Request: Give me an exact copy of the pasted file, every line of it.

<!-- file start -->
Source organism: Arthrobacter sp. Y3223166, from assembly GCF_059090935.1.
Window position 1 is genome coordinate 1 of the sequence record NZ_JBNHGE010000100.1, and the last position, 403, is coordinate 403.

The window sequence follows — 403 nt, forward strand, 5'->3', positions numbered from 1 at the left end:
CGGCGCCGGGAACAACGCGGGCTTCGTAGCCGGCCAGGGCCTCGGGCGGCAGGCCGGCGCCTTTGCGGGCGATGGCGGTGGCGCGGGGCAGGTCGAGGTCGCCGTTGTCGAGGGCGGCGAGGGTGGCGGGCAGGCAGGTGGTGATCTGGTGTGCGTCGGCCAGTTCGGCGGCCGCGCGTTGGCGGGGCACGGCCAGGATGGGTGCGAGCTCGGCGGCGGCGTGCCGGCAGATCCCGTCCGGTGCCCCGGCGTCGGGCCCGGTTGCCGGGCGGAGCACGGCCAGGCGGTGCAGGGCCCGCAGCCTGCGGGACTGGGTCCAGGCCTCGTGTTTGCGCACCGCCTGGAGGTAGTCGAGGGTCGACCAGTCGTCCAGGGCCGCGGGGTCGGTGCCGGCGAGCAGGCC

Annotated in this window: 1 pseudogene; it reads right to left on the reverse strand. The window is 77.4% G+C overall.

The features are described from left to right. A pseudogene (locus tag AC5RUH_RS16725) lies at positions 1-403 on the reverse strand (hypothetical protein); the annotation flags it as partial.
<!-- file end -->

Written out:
Source organism: Arthrobacter sp. Y3223166, from assembly GCF_059090935.1.
Window position 1 is genome coordinate 1 of the sequence record NZ_JBNHGE010000100.1, and the last position, 403, is coordinate 403.

The window sequence follows — 403 nt, forward strand, 5'->3', positions numbered from 1 at the left end:
CGGCGCCGGGAACAACGCGGGCTTCGTAGCCGGCCAGGGCCTCGGGCGGCAGGCCGGCGCCTTTGCGGGCGATGGCGGTGGCGCGGGGCAGGTCGAGGTCGCCGTTGTCGAGGGCGGCGAGGGTGGCGGGCAGGCAGGTGGTGATCTGGTGTGCGTCGGCCAGTTCGGCGGCCGCGCGTTGGCGGGGCACGGCCAGGATGGGTGCGAGCTCGGCGGCGGCGTGCCGGCAGATCCCGTCCGGTGCCCCGGCGTCGGGCCCGGTTGCCGGGCGGAGCACGGCCAGGCGGTGCAGGGCCCGCAGCCTGCGGGACTGGGTCCAGGCCTCGTGTTTGCGCACCGCCTGGAGGTAGTCGAGGGTCGACCAGTCGTCCAGGGCCGCGGGGTCGGTGCCGGCGAGCAGGCC

Annotated in this window: 1 pseudogene; it reads right to left on the reverse strand. The window is 77.4% G+C overall.

The features are described from left to right. A pseudogene (locus tag AC5RUH_RS16725) lies at positions 1-403 on the reverse strand (hypothetical protein); the annotation flags it as partial.